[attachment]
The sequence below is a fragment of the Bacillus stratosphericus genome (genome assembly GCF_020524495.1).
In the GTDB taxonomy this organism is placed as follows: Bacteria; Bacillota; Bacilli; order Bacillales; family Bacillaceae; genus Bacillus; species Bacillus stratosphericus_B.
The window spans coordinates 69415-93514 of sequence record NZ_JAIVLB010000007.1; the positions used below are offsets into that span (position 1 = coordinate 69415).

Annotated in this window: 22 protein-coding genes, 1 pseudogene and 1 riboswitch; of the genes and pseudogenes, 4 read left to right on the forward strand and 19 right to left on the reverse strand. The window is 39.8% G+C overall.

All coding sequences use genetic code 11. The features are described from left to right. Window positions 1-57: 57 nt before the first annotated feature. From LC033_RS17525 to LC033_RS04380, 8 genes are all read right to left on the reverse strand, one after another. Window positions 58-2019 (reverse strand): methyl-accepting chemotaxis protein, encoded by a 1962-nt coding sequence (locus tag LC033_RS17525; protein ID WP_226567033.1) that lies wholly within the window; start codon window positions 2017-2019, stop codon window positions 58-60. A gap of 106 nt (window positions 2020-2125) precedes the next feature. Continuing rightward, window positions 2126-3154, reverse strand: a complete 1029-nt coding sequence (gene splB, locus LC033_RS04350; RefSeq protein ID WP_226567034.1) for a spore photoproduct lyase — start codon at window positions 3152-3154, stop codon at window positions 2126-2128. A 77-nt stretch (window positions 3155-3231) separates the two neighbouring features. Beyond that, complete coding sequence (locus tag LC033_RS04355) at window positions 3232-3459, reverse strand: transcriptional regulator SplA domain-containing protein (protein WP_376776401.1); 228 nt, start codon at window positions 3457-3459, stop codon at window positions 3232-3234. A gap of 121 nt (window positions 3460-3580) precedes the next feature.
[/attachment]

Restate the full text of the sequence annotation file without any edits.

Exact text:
The sequence below is a fragment of the Bacillus stratosphericus genome (genome assembly GCF_020524495.1).
In the GTDB taxonomy this organism is placed as follows: Bacteria; Bacillota; Bacilli; order Bacillales; family Bacillaceae; genus Bacillus; species Bacillus stratosphericus_B.
The window spans coordinates 69415-93514 of sequence record NZ_JAIVLB010000007.1; the positions used below are offsets into that span (position 1 = coordinate 69415).

Annotated in this window: 22 protein-coding genes, 1 pseudogene and 1 riboswitch; of the genes and pseudogenes, 4 read left to right on the forward strand and 19 right to left on the reverse strand. The window is 39.8% G+C overall.

All coding sequences use genetic code 11. The features are described from left to right. Window positions 1-57: 57 nt before the first annotated feature. From LC033_RS17525 to LC033_RS04380, 8 genes are all read right to left on the reverse strand, one after another. Window positions 58-2019 (reverse strand): methyl-accepting chemotaxis protein, encoded by a 1962-nt coding sequence (locus tag LC033_RS17525; protein ID WP_226567033.1) that lies wholly within the window; start codon window positions 2017-2019, stop codon window positions 58-60. A gap of 106 nt (window positions 2020-2125) precedes the next feature. Continuing rightward, window positions 2126-3154, reverse strand: a complete 1029-nt coding sequence (gene splB, locus LC033_RS04350; RefSeq protein ID WP_226567034.1) for a spore photoproduct lyase — start codon at window positions 3152-3154, stop codon at window positions 2126-2128. A 77-nt stretch (window positions 3155-3231) separates the two neighbouring features. Beyond that, complete coding sequence (locus tag LC033_RS04355) at window positions 3232-3459, reverse strand: transcriptional regulator SplA domain-containing protein (protein WP_376776401.1); 228 nt, start codon at window positions 3457-3459, stop codon at window positions 3232-3234. A gap of 121 nt (window positions 3460-3580) precedes the next feature.